R.I.P. Houston's Patrick Swayze, And Here's To Your Five Best Characters
Houston's own Patrick Swayze passed away last night at the age of 57 after an 18-month battle with pancreatic cancer, and we are poorer for it. I'm not ashamed in the slightest to say that I was one of the man's biggest fans, and indeed have tried to live my life by the lessons taught by such movie mentors as Jed Eckert, Dalton Ross, and Bodhi.
Like all actors, the man made some questionable choices, but let he who never sported a Youngblood-style mullet cast the first stone.
These may not be Swayze's biggest roles; you won't find Ghost, or Dirty Dancing, or...Grandview U.S.A. but they're my personal favorites, and they're the roles that made him, well, The Swayziest.
Jim Cunningham -- Donnie Darko (2001)
Motivational speaker/pedophile Cunningham ended up being the most critically acclaimed role of Swayze's career, mostly because so-called "critics" never recognized the tortured soul inside "Nomad" from Steel Dawn.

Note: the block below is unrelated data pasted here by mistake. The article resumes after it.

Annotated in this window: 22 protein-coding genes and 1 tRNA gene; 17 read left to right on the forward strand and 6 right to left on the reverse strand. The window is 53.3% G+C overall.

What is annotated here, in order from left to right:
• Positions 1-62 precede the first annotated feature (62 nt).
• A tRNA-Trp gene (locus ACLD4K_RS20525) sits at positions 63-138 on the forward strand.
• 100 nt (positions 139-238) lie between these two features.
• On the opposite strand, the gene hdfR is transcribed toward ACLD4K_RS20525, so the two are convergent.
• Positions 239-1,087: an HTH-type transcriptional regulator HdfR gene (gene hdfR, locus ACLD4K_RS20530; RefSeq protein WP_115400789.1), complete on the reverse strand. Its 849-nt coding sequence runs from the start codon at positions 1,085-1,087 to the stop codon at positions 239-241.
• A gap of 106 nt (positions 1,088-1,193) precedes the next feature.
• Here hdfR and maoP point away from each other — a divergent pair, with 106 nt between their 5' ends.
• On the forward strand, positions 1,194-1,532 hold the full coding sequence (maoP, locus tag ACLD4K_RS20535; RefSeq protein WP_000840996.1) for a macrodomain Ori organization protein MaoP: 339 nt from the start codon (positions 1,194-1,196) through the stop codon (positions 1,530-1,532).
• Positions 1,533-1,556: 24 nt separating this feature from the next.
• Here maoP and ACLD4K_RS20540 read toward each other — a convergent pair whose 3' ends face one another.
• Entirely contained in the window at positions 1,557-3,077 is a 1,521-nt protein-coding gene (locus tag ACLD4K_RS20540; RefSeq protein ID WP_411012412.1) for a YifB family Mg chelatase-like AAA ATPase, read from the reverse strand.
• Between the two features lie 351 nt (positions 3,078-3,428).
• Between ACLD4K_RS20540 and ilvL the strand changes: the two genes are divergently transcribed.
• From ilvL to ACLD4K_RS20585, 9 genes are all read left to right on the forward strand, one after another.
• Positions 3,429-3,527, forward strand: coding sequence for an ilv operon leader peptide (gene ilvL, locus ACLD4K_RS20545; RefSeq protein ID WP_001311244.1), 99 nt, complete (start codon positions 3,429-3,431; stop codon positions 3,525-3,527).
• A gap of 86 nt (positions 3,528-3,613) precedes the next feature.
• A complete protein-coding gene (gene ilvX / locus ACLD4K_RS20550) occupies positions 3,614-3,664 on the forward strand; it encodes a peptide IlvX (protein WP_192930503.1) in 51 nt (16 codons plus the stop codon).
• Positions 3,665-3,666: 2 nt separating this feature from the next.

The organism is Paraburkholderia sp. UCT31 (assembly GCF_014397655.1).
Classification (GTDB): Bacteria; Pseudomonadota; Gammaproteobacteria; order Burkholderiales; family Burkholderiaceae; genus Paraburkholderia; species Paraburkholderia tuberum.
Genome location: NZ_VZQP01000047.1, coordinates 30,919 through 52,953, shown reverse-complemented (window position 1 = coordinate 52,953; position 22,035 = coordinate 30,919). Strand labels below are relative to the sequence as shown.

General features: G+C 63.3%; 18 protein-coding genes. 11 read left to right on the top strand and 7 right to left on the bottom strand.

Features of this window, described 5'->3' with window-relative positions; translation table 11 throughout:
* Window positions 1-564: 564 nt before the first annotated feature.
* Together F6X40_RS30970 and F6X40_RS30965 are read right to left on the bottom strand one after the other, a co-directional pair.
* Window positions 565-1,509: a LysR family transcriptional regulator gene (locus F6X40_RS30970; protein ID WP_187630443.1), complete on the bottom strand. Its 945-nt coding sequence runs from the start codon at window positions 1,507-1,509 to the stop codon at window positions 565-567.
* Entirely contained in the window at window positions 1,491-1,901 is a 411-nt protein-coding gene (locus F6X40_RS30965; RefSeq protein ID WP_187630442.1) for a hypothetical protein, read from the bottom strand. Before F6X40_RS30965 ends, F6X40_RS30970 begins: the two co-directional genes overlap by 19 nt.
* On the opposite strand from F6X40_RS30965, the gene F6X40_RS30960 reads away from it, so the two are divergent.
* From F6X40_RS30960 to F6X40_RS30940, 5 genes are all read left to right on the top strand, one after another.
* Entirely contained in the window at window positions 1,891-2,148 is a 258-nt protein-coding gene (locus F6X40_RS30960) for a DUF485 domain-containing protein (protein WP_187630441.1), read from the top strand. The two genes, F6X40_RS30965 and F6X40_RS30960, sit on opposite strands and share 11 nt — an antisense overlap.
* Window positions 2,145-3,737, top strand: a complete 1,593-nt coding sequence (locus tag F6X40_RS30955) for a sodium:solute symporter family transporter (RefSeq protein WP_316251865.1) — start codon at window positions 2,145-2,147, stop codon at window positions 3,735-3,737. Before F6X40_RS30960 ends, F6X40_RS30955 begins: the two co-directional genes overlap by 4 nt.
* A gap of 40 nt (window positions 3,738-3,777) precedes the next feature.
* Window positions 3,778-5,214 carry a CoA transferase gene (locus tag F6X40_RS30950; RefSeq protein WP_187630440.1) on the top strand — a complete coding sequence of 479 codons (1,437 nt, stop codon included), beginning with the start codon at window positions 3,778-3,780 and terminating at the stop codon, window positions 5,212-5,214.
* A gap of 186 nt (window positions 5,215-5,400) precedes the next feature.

Max Lowe -- City of Joy (1992)
Swayze said early in his career (during the filming of Skatetown, U.S.A., in fact) that he realized he could go the easy route and become a teen heartthrob, but wanted to be taken seriously as an actor. It only took 13 years, but he finally took a stab at a weightier role. It received...mixed reviews, but props to Swayze for not making Ghost 2 or Even Dirtier Dancing.
Bodhi -- Point Break (1991)
Oh, they laughed. Keanu "Whoa" Reeves and Johnny Castle in a surfer/bank robbery flick? It'll bomb, they said, it'll be the worst movie of the year. Two MTV Movie Award nominations (and one win) later, I don't hear them laughing anymore. And you know why? Because they never could've made War Child back off. Seriously.
Dalton -- Road House (1989)
The `80s action movie equivalent of a Renaissance Man: Dalton studies philosophy, preaches non-violence, and can tear your throat out with his bare hands. This scene presents a bit of a dilemma, however. I mean, if a guy tells you he "used to fuck guys like you in prison," does that make killing him a hate crime?
Jed Eckert -- Red Dawn (1984)
Every adolescent boy in 1984 played out the Russian invasion scenario in his head. And every one of those boys believed with full confidence that they'd be as stoic and capable as Jed. Never mind that the idea of Cubans dropping into Colorado was...a little far-fetched. Or that most of those same boys would end up happily licking the boots of their oppressors as long as the Russkies didn't take away their Ataris.